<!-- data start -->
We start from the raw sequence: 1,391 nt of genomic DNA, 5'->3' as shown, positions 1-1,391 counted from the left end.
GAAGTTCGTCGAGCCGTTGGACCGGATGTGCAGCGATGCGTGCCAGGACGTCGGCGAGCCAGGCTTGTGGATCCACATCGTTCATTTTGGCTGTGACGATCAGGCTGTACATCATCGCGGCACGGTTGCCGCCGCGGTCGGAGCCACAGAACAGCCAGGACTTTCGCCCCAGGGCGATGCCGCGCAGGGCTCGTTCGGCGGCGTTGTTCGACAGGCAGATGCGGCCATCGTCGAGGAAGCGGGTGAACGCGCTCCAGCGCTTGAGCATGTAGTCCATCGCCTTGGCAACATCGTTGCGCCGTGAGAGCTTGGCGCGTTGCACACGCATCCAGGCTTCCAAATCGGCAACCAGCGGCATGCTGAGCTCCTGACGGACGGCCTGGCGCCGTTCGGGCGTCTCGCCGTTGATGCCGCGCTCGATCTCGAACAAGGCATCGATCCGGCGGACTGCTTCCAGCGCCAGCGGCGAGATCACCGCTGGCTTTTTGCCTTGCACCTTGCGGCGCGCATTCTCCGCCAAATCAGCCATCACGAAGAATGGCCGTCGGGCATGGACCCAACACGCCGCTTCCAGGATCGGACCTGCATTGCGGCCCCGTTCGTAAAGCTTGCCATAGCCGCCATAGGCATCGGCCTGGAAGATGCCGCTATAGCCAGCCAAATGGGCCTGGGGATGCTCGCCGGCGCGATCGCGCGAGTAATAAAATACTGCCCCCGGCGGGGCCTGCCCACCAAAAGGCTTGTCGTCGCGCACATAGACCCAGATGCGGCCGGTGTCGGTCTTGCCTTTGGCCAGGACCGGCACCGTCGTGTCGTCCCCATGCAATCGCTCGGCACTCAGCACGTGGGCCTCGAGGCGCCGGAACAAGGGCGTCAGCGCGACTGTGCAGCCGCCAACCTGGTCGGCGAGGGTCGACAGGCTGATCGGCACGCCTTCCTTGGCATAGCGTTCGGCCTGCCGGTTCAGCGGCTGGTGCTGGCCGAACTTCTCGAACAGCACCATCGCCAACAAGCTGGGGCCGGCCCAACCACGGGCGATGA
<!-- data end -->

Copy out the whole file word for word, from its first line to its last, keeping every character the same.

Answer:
We start from the raw sequence: 1,391 nt of genomic DNA, 5'->3' as shown, positions 1-1,391 counted from the left end.
GAAGTTCGTCGAGCCGTTGGACCGGATGTGCAGCGATGCGTGCCAGGACGTCGGCGAGCCAGGCTTGTGGATCCACATCGTTCATTTTGGCTGTGACGATCAGGCTGTACATCATCGCGGCACGGTTGCCGCCGCGGTCGGAGCCACAGAACAGCCAGGACTTTCGCCCCAGGGCGATGCCGCGCAGGGCTCGTTCGGCGGCGTTGTTCGACAGGCAGATGCGGCCATCGTCGAGGAAGCGGGTGAACGCGCTCCAGCGCTTGAGCATGTAGTCCATCGCCTTGGCAACATCGTTGCGCCGTGAGAGCTTGGCGCGTTGCACACGCATCCAGGCTTCCAAATCGGCAACCAGCGGCATGCTGAGCTCCTGACGGACGGCCTGGCGCCGTTCGGGCGTCTCGCCGTTGATGCCGCGCTCGATCTCGAACAAGGCATCGATCCGGCGGACTGCTTCCAGCGCCAGCGGCGAGATCACCGCTGGCTTTTTGCCTTGCACCTTGCGGCGCGCATTCTCCGCCAAATCAGCCATCACGAAGAATGGCCGTCGGGCATGGACCCAACACGCCGCTTCCAGGATCGGACCTGCATTGCGGCCCCGTTCGTAAAGCTTGCCATAGCCGCCATAGGCATCGGCCTGGAAGATGCCGCTATAGCCAGCCAAATGGGCCTGGGGATGCTCGCCGGCGCGATCGCGCGAGTAATAAAATACTGCCCCCGGCGGGGCCTGCCCACCAAAAGGCTTGTCGTCGCGCACATAGACCCAGATGCGGCCGGTGTCGGTCTTGCCTTTGGCCAGGACCGGCACCGTCGTGTCGTCCCCATGCAATCGCTCGGCACTCAGCACGTGGGCCTCGAGGCGCCGGAACAAGGGCGTCAGCGCGACTGTGCAGCCGCCAACCTGGTCGGCGAGGGTCGACAGGCTGATCGGCACGCCTTCCTTGGCATAGCGTTCGGCCTGCCGGTTCAGCGGCTGGTGCTGGCCGAACTTCTCGAACAGCACCATCGCCAACAAGCTGGGGCCGGCCCAACCACGGGCGATGA